There has been quite a bit of talk about precedent and stare decisis of late, with legal commentators suggesting the Roberts Court has been particularly aggressive in its willingness to reconsider and overturn prior precedent. Justice Elena Kagan’s sharp dissent in Knick v. Township of Scott raised the concern that the Court’s conservative majority is showing undo concern for prior precedent, as did Justice Breyer’s earlier dissent in Franchise Tax Board v. Hyatt. We may yet see another precedent overturned before the Court concludes its term this week.
It is certainly possible that the Roberts Court, with what appears to be a firm conservative majority, may be willing to overturn precedents at a rapid clip, but that has not been the Court’s record thus far. Rather, as I’ve shown before, the Roberts Court overturns prior precedents at a significantly lower rate than its post-War predecessors. Others who have looked at the data, such as Adam Feldman of Empirical SCOTUS, reach the same results. Barring a rash of precedent-overturning decisions this week, this will remain the case when the term ends.
One response to this data is to claim that the Roberts Court has not had to overturn many precedents because prior courts already did so. The underlying premise of this claim is that the Rehnquist and Burger Courts overturned numerous Warren Court precedents. Yet this does not appear to be the case either. While there are certainly examples of those courts overturning precedents to move the law in a more “conservative” direction, there are plenty of examples of the reverse—of ostensibly conservative courts overturning prior precedent to move the law in a more “liberal” direction—as occurred in cases such as Garcia v. SAMTA and Lawrence v. Texas.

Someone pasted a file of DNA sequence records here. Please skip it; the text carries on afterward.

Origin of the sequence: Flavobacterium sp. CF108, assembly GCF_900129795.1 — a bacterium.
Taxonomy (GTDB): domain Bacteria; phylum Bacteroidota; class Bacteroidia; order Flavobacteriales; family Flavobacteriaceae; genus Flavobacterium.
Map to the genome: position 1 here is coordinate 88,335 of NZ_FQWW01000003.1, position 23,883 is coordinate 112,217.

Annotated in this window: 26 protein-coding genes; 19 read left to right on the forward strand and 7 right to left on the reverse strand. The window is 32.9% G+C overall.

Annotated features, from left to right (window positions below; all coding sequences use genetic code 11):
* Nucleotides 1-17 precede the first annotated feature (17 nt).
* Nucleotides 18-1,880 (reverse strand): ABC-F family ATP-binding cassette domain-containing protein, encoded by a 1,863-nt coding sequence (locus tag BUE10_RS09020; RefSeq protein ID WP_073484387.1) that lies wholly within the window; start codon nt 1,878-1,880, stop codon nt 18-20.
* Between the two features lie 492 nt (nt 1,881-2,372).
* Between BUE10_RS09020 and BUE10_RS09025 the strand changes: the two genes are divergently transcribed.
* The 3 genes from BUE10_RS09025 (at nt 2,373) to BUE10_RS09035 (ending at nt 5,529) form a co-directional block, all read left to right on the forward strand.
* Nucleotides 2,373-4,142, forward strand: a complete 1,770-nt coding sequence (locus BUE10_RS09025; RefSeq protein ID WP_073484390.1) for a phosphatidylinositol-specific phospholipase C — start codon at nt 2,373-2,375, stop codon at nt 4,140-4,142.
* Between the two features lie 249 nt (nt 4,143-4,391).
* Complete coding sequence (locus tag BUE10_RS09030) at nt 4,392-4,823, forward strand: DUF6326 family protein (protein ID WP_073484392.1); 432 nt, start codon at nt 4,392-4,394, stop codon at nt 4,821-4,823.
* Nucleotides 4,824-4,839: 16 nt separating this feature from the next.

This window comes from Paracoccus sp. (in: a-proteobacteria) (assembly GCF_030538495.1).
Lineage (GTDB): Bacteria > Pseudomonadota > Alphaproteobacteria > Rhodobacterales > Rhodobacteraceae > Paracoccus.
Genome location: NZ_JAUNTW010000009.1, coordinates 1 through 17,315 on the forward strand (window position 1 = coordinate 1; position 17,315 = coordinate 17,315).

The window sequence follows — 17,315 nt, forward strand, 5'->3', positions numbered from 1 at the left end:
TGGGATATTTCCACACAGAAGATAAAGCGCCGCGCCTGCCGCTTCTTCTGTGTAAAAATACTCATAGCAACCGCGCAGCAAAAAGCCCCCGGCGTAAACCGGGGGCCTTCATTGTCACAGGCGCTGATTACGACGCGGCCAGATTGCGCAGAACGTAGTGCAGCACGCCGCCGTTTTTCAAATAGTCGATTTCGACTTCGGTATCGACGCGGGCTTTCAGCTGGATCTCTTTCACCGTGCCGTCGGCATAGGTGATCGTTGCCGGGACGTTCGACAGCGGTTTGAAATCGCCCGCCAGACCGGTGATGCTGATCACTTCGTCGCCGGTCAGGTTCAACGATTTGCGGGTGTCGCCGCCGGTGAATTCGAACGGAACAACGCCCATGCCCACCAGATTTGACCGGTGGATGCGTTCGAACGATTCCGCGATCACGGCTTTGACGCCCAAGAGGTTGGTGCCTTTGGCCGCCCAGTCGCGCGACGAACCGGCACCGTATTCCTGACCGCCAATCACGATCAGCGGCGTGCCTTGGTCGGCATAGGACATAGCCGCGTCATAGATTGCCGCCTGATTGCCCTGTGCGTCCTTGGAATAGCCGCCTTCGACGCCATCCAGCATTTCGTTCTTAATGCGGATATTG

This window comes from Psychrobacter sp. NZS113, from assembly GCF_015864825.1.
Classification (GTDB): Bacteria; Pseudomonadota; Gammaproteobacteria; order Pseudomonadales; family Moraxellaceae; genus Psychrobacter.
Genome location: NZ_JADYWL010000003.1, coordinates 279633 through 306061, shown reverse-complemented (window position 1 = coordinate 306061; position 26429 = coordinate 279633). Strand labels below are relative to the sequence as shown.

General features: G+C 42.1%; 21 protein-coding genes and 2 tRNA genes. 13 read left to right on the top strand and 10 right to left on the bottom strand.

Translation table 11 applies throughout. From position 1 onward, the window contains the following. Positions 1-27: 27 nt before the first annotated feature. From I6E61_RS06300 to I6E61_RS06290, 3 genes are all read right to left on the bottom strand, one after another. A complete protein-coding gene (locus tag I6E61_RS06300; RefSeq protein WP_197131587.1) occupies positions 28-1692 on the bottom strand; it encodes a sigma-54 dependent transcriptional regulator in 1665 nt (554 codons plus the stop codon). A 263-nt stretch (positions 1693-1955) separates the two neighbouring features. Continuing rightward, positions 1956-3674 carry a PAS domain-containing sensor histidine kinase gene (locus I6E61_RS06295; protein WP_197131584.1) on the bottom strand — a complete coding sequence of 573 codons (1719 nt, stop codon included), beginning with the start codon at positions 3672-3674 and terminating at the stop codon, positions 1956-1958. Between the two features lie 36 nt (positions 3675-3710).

It should go without saying that these claims about the Court’s approach to precedent and stare decisis is merely a descriptive claim. While many legal commentators and jurists suggest that upholding precedent is a good thing, most all could readily identify precedents that they believe should be overturned. Indeed, when asked whether the Court should be overturning precedents more or less often, the most honest answer is likely “it depends on which precedents we are talking about.”
The claim that the Roberts Court has, thus far, overturned precedents at a significantly lower rate than its post-War predecessors is also just a description of the Court to date. It is not necessarily a prediction of the future. Although Justice Anthony Kennedy was not particularly shy about overturning precedents he did not like, it is quite possible that his replacement with Justice Brett Kavanaugh will either increase the frequency with which prior precedents are overturned or, more likely, increase the uniformity of the ideological valence of such decisions. Both are reasonable predictions, but they are just that: Predictions.
There’s more to say about the Court’s approach to precedent—and I plan to say more later this summer (after some additional research Adam Feldman and I are conducting). The point for now is just to note that whether the Roberts’ Court’s recent decisions overturning were wise or foolish, they are not (yet) indicative of a broader turn against precedent.